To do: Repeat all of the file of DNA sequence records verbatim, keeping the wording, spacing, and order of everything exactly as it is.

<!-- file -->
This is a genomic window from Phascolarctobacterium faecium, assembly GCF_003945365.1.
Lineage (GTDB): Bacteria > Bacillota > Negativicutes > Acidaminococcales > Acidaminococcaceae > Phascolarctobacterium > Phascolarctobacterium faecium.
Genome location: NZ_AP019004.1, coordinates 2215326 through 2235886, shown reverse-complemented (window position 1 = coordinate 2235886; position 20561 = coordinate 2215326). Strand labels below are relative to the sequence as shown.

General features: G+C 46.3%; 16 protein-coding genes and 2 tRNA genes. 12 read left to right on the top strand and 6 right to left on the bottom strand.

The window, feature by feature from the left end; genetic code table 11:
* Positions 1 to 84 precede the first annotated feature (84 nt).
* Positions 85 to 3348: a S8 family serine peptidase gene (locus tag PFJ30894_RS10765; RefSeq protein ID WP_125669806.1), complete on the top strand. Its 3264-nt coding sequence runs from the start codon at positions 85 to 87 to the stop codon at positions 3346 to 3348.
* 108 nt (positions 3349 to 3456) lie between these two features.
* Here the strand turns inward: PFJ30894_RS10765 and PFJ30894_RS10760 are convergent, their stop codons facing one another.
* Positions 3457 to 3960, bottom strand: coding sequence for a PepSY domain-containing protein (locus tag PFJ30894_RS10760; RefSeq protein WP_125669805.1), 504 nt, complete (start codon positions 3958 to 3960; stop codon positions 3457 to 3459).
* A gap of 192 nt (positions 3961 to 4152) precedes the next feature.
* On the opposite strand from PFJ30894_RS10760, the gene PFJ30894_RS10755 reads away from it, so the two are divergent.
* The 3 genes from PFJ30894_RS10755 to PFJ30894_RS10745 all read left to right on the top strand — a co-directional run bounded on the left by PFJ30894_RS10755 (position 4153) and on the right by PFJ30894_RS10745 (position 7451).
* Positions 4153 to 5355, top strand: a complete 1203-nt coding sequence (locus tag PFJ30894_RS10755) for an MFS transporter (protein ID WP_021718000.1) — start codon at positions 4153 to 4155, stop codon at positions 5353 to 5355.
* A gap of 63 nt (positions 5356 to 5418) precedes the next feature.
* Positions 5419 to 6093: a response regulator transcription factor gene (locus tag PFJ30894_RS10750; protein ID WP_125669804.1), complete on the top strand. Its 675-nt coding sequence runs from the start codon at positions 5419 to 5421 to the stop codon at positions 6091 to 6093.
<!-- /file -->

This is a genomic window from Phascolarctobacterium faecium, assembly GCF_003945365.1.
Lineage (GTDB): Bacteria > Bacillota > Negativicutes > Acidaminococcales > Acidaminococcaceae > Phascolarctobacterium > Phascolarctobacterium faecium.
Genome location: NZ_AP019004.1, coordinates 2215326 through 2235886, shown reverse-complemented (window position 1 = coordinate 2235886; position 20561 = coordinate 2215326). Strand labels below are relative to the sequence as shown.

General features: G+C 46.3%; 16 protein-coding genes and 2 tRNA genes. 12 read left to right on the top strand and 6 right to left on the bottom strand.

The window, feature by feature from the left end; genetic code table 11:
* Positions 1 to 84 precede the first annotated feature (84 nt).
* Positions 85 to 3348: a S8 family serine peptidase gene (locus tag PFJ30894_RS10765; RefSeq protein ID WP_125669806.1), complete on the top strand. Its 3264-nt coding sequence runs from the start codon at positions 85 to 87 to the stop codon at positions 3346 to 3348.
* 108 nt (positions 3349 to 3456) lie between these two features.
* Here the strand turns inward: PFJ30894_RS10765 and PFJ30894_RS10760 are convergent, their stop codons facing one another.
* Positions 3457 to 3960, bottom strand: coding sequence for a PepSY domain-containing protein (locus tag PFJ30894_RS10760; RefSeq protein WP_125669805.1), 504 nt, complete (start codon positions 3958 to 3960; stop codon positions 3457 to 3459).
* A gap of 192 nt (positions 3961 to 4152) precedes the next feature.
* On the opposite strand from PFJ30894_RS10760, the gene PFJ30894_RS10755 reads away from it, so the two are divergent.
* The 3 genes from PFJ30894_RS10755 to PFJ30894_RS10745 all read left to right on the top strand — a co-directional run bounded on the left by PFJ30894_RS10755 (position 4153) and on the right by PFJ30894_RS10745 (position 7451).
* Positions 4153 to 5355, top strand: a complete 1203-nt coding sequence (locus tag PFJ30894_RS10755) for an MFS transporter (protein ID WP_021718000.1) — start codon at positions 4153 to 4155, stop codon at positions 5353 to 5355.
* A gap of 63 nt (positions 5356 to 5418) precedes the next feature.
* Positions 5419 to 6093: a response regulator transcription factor gene (locus tag PFJ30894_RS10750; protein ID WP_125669804.1), complete on the top strand. Its 675-nt coding sequence runs from the start codon at positions 5419 to 5421 to the stop codon at positions 6091 to 6093.